In regards, to shower gel I know that Original Source products are generally vegan  and they do smell great. However, I have not found anything definitive to say they are cruelty free so I’m probably going to stop using them, but will email them if anyone would like me to!

Skincare is also something to pay attention to, particularly sunscreen (click the link for some cruelty free brands) but also look up whether your moisturiser, spot cream etc. contains animal products/ is cruelty free. I’d recommend trying to avoid supermarkets and bigger chains and trying to do your skin care routine from somewhere you know to be cruelty free and clearly labels their products, as being either vegetarian or vegan, like Lush (though whether you consider Lush to be cruelty free is up to you- see this post mentioned earlier). Or of course just look up your products before you buy them, though this could end up with you having to do a bit of the emailing and probably a lot of frustration.

Deodorant is something else to look out for and one of those products that I did not even think about. I have a can that I need to finish but soon as that is gone I will be trying out some new products (let me know if a cruelty free deodorant review series is actually something you’d all want!). However, I haven’t found a definitive list of which brands are not cruelty free, so I recommend just looking up your deodorant bottle (if you want me to compile a list let me know). For now here’s a list of 5 cruelty free deodorants that reportedly work and a list helpful for those of us in the UK (since I have a Holland and Barret’s really close to where I live I definitely will be trying out Dr. Organic soon).

So there we have it! My complete list of all the things I’ve started to consider on my cruelty free journey. This post is not designed to lecture you, but as a helpful guide for those looking into being cruelty free in their ‘beauty’ routine or for those who are cruelty free. Also, if I have made any mistakes in this post please let me know, as obviously I don’t want to tell people whether things are cruelty free or not, and then that information be incorrect. If I’ve missed something important out please also let me know, as a lot of this is still very new to me!

If you’ve enjoyed this post let me know, as I’d love to do a ‘Home’ (so cleaning products, etc.) version of this post, as that for me is the next planned stage of my cruelty free journey once I’ve fully completed this stage.

🍂April🍂

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Mini Lush Haul/Review: August 2017

(For some reason it looks like the bath bomb has a hair embedded in it- it didn’t- it must of been part of one of the flowers!)

I have watched (though ironically not read) a lot of Lush hauls in my time so I know the market is a little bit oversaturated but I still thought why not add my own Lush haul to the mix? Plus, you know then my content for two posts straight will be exclusively about bath stuff.

Right, so first let’s start with a bit about Lush as a company, since you know in regards to both clothing and cosmetics (etc.) I like to give any information about the company that I have found. In regards to being cruelty free Lush do not buy any raw materials that have been tested on animals. However, due to the new REACH chemical legislation Lush are not completely cruelty free because: ‘If a supplier gets involved in animal testing due to the unavoidable requirements of meeting the requirements of REACH legislation, we have to ‘accept’ this’. Their products however are all vegetarian, with a lot being vegan, and a lot of people still include them on cruelty free lists because of the dedication they have put towards being cruelty free over the years, and the strength of their other policies. Therefore, Lush is one of those I’m going to call “middle ground” companies  (like makeup brands where the ‘parent’ company is not cruelty free but the brand you are buying for is), where it’s up to you if you want to buy from them or not. Personally, I am trying to make my beauty routine completely cruelty free at the moment (which, I’m going to write a post about soon) and am not sure where I lie on this debate. I have seen Lush’s history of fighting against animal testing and how they continuously protest against what is happening, and the fact that their ingredients are vegetarian (and vegan at times) does appeal to me. I’d love however to hear everyone’s thoughts- in my mind though I don’t have an issue with anyone who uses Lush, and considers themselves cruelty free. If anyone’s interested I’ve also labelled whether the ingredients for each product are vegetarian or vegan.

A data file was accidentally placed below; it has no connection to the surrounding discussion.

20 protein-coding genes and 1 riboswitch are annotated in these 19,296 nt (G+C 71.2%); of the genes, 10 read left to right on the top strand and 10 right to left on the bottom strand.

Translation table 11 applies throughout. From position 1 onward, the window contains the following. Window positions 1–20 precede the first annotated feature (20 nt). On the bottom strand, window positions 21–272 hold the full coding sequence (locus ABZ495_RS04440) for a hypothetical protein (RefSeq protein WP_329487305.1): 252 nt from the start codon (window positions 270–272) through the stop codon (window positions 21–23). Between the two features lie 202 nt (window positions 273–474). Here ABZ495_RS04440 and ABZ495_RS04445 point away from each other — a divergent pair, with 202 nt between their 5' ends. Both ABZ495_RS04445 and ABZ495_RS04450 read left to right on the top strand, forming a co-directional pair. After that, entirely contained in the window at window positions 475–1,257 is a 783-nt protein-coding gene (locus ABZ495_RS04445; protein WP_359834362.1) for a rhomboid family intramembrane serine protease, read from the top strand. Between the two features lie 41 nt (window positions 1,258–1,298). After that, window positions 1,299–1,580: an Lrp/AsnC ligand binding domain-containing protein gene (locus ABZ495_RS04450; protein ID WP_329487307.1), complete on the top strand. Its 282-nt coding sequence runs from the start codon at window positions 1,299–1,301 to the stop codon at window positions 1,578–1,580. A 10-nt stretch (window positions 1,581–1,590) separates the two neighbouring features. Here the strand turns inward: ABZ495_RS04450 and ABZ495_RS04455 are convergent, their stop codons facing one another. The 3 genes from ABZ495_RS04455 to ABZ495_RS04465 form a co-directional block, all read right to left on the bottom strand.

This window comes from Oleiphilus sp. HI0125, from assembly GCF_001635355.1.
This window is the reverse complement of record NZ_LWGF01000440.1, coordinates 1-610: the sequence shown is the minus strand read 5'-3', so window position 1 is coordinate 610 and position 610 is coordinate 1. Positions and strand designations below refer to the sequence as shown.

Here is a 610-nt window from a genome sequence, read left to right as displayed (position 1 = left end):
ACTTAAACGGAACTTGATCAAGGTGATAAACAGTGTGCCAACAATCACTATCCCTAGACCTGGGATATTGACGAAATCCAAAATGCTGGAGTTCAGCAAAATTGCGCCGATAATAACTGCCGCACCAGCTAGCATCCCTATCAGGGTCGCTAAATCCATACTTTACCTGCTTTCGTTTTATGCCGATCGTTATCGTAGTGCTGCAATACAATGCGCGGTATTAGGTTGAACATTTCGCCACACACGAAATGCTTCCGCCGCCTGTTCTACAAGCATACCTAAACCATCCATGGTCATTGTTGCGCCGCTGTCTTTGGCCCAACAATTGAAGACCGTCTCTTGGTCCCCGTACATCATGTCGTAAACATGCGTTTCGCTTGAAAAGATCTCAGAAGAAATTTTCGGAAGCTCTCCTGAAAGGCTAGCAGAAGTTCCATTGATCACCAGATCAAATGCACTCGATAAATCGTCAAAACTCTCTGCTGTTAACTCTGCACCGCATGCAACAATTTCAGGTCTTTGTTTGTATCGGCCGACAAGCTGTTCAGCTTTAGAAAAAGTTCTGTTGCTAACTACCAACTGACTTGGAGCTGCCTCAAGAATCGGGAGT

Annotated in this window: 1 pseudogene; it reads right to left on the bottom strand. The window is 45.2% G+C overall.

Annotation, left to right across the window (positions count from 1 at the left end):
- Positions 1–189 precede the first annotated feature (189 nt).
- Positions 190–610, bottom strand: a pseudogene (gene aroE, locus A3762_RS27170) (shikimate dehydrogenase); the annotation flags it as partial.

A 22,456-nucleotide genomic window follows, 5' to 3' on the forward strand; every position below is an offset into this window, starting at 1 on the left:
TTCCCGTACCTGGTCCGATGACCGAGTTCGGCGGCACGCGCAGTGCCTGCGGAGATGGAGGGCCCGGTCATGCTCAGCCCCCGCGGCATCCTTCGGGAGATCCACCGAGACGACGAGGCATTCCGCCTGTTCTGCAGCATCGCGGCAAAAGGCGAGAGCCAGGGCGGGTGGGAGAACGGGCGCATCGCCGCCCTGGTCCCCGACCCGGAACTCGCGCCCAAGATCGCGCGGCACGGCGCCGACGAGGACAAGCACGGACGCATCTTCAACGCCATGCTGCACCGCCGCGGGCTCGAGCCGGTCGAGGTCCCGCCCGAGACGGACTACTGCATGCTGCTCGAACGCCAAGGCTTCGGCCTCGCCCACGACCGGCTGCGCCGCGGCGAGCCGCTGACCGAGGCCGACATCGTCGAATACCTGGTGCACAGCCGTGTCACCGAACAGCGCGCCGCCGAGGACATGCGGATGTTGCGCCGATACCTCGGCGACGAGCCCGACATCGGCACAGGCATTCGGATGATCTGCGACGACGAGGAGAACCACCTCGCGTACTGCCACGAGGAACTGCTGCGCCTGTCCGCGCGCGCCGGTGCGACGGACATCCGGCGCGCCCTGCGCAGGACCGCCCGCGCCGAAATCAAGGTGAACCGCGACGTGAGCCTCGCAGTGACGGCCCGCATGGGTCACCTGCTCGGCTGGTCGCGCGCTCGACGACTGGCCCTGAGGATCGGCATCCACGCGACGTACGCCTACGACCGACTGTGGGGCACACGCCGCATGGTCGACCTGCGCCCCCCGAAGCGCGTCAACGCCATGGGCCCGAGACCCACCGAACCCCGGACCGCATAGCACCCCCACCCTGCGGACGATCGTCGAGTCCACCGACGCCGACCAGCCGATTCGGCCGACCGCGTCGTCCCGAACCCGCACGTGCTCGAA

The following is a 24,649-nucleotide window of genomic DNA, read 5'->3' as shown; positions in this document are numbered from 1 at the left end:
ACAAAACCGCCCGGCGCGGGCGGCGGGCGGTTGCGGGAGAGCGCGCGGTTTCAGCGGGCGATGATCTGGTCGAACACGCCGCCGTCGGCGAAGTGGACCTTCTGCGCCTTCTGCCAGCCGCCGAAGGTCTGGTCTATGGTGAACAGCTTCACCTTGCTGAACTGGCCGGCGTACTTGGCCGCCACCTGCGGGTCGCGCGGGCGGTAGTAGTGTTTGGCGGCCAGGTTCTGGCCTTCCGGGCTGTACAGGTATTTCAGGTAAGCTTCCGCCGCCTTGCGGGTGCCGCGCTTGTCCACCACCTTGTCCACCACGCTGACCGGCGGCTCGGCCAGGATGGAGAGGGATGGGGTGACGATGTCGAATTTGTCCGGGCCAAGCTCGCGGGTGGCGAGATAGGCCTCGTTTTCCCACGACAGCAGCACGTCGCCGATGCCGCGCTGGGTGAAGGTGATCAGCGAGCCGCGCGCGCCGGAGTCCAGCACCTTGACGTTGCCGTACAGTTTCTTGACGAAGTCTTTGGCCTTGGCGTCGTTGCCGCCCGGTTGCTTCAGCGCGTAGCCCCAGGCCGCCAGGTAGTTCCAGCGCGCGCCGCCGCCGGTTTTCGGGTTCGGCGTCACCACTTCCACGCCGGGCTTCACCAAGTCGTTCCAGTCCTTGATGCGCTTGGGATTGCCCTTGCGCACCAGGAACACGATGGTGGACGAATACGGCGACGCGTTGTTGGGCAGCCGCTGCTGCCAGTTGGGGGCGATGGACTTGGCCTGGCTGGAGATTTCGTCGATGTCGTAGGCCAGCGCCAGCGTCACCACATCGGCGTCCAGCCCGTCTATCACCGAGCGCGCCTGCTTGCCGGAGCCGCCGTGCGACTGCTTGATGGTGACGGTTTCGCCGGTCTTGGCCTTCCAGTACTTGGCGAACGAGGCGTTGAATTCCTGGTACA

Now on the haul. First of all if I’m being honest, I got this haul in July (not August- I thought the title would be confusing otherwise) because I was really stressed, and just needed a little treat. I thought some Lush stuff, and a nice bath would help. Which it did, but I was still stressed (dissertation pressure), though it definitely took the edge off.

“DON’T LOOK AT ME” Face Mask 

Don't Look at Me Fresh Face Mask(Apologises for my awful nails.) 

Don't Look At Me Mask

So I bought this because I wanted a face mask that wasn’t so “heavy duty”. I try to drink a lot of the old H20, and at the point I was being really consistent so spot wise I was doing ok. I was looking then for something to just brighten my skin and give it a good glow. So I had a little chat with one of the lovely customer assistants, and she recommended I try the “DON’T LOOK AT ME” face mask. This face mask then is one of their ‘fresh’ ones so you have to keep it in the fridge, and it doesn’t last as long as their other ones (like Mask of Magnaminty for example). I have to say I’m not sure if brightening is the mask’s primary effect but it definitely cleans a lot of the gunk out of your face. I used it recently, as my skin was feeling a bit oily (a product of not eating right and my face getting angry at me), and it did a great job at clearing out my t-zone.